Speaking of distance learning, you relocated to Madrid for your Ph.D., correct?

The Complutense University of Madrid, which is one of the ancient universities, has a history of looking at regulatory issues. The head of the medical school and dean of research there had done a lot of work in that space, as had the head of the nursing school. I was aware of the work that they were doing, and as a result, I wanted to do something that was going to push the envelope.

I had already had a research training. I had already published, at that stage, probably about 100 papers. So it wasn’t really a research training I was looking at – I wanted to add new knowledge that could be used. That’s why I went there, where I had a number of mentors who really drove me forward. By the end of the Ph.D., I had published another eight papers.

At that stage, I was looking at the international comparative analysis of how regulation works around the world. I was looking at, in terms of a legal tradition, common law frameworks (such as in Canada, U.K., and the U.S.), civil law frameworks (such as in some European countries), and Islamic law, working with colleagues in the middle east. Those different perspectives really gave me a depth of knowledge that I welcomed, and I’ve been using it ever since.

What central theme has guided your sense of purpose throughout your entire career in all these different roles?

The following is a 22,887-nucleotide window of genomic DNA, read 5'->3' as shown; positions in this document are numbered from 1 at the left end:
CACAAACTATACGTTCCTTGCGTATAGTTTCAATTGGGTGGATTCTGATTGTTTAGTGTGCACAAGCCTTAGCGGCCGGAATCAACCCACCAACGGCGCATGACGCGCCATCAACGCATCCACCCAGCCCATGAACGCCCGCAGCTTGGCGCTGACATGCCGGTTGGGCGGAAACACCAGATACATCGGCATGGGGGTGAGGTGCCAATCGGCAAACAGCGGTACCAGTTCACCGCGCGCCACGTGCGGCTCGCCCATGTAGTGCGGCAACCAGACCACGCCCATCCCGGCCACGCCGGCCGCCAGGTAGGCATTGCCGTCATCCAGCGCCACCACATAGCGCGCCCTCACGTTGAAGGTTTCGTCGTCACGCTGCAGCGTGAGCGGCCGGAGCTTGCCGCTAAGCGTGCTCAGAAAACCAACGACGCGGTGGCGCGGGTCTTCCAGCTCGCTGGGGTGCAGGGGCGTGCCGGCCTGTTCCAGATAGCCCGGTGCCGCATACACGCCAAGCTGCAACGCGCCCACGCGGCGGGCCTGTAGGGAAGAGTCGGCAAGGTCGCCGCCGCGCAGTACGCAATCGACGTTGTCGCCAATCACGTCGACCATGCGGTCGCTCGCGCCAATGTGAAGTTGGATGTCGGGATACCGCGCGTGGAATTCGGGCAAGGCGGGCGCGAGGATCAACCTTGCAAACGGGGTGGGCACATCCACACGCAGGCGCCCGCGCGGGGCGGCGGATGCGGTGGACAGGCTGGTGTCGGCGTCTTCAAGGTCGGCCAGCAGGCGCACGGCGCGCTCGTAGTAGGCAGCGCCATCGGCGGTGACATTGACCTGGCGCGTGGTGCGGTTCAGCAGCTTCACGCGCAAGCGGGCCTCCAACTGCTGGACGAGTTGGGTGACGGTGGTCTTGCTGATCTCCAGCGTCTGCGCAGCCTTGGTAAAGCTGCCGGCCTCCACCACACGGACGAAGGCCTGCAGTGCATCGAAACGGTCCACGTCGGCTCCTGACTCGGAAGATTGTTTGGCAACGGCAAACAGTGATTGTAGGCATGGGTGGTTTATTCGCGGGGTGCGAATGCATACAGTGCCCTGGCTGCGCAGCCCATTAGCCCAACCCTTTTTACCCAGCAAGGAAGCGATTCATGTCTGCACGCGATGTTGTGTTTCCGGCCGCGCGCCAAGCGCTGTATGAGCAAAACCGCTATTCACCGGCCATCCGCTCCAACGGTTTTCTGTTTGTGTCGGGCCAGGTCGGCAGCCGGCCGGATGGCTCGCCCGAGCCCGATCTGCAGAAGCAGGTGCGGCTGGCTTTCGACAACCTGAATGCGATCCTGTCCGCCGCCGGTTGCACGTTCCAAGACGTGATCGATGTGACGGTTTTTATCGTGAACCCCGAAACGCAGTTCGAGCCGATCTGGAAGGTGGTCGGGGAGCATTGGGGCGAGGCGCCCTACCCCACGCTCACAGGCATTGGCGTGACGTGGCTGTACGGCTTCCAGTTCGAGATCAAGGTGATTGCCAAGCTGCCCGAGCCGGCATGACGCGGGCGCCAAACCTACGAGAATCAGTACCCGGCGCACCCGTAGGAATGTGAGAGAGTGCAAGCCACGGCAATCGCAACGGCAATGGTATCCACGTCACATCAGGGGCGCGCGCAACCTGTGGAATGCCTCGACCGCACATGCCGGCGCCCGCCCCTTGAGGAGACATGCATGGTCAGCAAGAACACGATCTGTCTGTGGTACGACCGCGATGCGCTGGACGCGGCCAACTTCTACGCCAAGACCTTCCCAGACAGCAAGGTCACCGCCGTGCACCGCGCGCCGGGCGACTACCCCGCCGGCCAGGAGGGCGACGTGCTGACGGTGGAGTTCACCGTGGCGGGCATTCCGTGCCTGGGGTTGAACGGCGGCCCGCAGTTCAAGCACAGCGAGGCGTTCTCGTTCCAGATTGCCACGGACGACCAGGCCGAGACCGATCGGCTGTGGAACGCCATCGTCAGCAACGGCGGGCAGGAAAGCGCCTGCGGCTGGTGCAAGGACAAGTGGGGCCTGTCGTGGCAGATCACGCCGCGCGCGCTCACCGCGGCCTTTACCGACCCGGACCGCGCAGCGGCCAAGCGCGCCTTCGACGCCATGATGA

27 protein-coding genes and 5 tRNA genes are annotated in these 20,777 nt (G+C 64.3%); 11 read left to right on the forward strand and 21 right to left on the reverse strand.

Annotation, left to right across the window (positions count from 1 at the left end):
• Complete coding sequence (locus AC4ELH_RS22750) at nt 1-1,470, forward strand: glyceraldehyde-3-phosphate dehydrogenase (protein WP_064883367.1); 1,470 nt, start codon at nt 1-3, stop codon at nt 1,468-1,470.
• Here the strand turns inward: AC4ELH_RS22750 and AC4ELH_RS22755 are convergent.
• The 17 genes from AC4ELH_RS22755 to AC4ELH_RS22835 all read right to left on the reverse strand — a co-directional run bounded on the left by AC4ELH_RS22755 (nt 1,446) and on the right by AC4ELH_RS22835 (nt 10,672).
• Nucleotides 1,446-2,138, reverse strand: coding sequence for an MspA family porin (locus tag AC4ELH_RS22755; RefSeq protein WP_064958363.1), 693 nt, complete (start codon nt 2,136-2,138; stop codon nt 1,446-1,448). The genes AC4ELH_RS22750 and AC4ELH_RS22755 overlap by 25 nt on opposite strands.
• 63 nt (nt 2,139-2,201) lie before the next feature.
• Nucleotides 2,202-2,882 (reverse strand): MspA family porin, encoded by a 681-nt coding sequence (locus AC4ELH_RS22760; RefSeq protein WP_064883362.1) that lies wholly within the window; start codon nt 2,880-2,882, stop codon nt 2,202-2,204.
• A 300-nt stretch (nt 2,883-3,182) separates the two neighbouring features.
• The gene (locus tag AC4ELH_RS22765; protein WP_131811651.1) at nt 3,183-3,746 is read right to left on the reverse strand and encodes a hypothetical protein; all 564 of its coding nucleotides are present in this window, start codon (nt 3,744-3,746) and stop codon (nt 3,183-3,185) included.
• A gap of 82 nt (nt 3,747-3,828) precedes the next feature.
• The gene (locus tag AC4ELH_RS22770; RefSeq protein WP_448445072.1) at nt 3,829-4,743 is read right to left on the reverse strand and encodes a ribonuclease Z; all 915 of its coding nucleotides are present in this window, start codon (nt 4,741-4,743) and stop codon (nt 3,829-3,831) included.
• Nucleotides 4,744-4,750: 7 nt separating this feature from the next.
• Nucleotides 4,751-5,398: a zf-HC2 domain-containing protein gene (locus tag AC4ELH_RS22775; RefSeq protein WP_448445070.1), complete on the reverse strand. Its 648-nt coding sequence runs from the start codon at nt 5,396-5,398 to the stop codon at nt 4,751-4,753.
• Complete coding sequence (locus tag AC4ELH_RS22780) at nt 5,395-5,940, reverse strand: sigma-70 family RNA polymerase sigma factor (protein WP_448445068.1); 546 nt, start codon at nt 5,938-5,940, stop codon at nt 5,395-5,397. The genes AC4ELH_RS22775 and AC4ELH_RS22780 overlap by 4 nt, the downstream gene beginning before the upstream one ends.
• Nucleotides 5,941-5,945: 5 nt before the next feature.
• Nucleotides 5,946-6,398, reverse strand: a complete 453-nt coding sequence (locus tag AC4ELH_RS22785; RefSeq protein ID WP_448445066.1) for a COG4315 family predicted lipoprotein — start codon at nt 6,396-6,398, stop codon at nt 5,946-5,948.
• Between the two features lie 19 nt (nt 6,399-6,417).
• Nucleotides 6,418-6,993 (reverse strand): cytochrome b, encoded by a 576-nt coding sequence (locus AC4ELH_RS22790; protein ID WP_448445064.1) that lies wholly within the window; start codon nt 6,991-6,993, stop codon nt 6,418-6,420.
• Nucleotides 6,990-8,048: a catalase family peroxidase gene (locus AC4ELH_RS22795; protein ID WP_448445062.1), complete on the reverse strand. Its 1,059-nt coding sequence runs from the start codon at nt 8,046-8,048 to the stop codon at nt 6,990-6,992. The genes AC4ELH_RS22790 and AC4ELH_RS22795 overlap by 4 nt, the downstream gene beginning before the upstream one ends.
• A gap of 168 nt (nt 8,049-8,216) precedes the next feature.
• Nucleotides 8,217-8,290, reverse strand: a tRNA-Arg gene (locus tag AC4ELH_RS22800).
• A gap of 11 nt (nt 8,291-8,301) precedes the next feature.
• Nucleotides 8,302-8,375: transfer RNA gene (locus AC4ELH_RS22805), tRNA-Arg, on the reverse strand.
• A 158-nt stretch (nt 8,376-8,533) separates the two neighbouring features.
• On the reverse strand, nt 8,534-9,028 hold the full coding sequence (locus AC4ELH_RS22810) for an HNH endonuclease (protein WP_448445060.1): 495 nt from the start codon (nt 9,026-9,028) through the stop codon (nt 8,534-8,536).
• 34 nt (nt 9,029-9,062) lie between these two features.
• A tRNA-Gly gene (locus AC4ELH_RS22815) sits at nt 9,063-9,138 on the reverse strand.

The central theme has always been around making a difference. How can you improve the current situation? One of the things I realized early on is that nursing is very focused on making sure [it improves] the experience of a patient. If you want solutions, you ask a nurse. They know what the problems are. They often have very few resources available to them, so they’ve got to be creative.

As I’ve moved through my career, I have worked closely with a huge number of nurses who have come up with solutions that have made an enormous difference to the lived experience of either the people they’re caring for or the folks they’re managing or the folks they’re teaching. So it’s very much about making a difference. That’s what’s driven me.

Check out part 2 of our Q&A series with David Benton on the ideas and mechanics behind health care regulation systems here. Want to learn more about public health policy? Listen to our latest Ascend Radio podcast with Dr. Marie Bismark on patient safety and the COVID-19 pandemic, or check out our piece on the history and future of the U.S.’s Nurse Licensure Compact (NLC).

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Jordan Milian
Written byJordan Milian
Jordan Milian is a writer covering government regulation and occupational licensing for Ascend, with a professional background in journalism and marketing.